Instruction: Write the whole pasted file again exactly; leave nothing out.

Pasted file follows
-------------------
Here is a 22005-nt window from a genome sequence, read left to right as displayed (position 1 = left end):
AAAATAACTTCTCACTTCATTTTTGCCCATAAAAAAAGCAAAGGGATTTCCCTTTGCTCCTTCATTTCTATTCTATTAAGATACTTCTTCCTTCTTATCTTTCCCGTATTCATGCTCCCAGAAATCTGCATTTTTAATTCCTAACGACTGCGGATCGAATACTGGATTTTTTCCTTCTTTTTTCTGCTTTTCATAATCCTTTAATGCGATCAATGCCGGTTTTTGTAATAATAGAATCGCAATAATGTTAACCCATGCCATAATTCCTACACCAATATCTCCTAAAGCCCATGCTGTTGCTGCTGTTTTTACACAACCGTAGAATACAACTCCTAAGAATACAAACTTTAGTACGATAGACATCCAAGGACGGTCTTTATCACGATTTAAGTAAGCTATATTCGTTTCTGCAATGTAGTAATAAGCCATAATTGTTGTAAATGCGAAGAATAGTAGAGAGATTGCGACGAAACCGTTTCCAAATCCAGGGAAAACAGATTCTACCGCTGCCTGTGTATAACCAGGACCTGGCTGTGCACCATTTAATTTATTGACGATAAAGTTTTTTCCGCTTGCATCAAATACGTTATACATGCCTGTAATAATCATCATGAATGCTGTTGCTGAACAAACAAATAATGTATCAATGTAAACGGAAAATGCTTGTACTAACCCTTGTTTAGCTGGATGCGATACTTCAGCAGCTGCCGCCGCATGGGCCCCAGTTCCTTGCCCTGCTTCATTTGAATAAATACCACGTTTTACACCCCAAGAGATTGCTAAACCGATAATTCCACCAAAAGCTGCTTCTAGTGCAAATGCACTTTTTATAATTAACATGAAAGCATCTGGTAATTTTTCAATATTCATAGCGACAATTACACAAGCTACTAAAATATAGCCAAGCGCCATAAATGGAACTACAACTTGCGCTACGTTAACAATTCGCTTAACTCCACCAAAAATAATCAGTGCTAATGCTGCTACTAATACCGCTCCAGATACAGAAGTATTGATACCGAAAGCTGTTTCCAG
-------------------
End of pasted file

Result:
Here is a 22005-nt window from a genome sequence, read left to right as displayed (position 1 = left end):
AAAATAACTTCTCACTTCATTTTTGCCCATAAAAAAAGCAAAGGGATTTCCCTTTGCTCCTTCATTTCTATTCTATTAAGATACTTCTTCCTTCTTATCTTTCCCGTATTCATGCTCCCAGAAATCTGCATTTTTAATTCCTAACGACTGCGGATCGAATACTGGATTTTTTCCTTCTTTTTTCTGCTTTTCATAATCCTTTAATGCGATCAATGCCGGTTTTTGTAATAATAGAATCGCAATAATGTTAACCCATGCCATAATTCCTACACCAATATCTCCTAAAGCCCATGCTGTTGCTGCTGTTTTTACACAACCGTAGAATACAACTCCTAAGAATACAAACTTTAGTACGATAGACATCCAAGGACGGTCTTTATCACGATTTAAGTAAGCTATATTCGTTTCTGCAATGTAGTAATAAGCCATAATTGTTGTAAATGCGAAGAATAGTAGAGAGATTGCGACGAAACCGTTTCCAAATCCAGGGAAAACAGATTCTACCGCTGCCTGTGTATAACCAGGACCTGGCTGTGCACCATTTAATTTATTGACGATAAAGTTTTTTCCGCTTGCATCAAATACGTTATACATGCCTGTAATAATCATCATGAATGCTGTTGCTGAACAAACAAATAATGTATCAATGTAAACGGAAAATGCTTGTACTAACCCTTGTTTAGCTGGATGCGATACTTCAGCAGCTGCCGCCGCATGGGCCCCAGTTCCTTGCCCTGCTTCATTTGAATAAATACCACGTTTTACACCCCAAGAGATTGCTAAACCGATAATTCCACCAAAAGCTGCTTCTAGTGCAAATGCACTTTTTATAATTAACATGAAAGCATCTGGTAATTTTTCAATATTCATAGCGACAATTACACAAGCTACTAAAATATAGCCAAGCGCCATAAATGGAACTACAACTTGCGCTACGTTAACAATTCGCTTAACTCCACCAAAAATAATCAGTGCTAATGCTGCTACTAATACCGCTCCAGATACAGAAGTATTGATACCGAAAGCTGTTTCCAG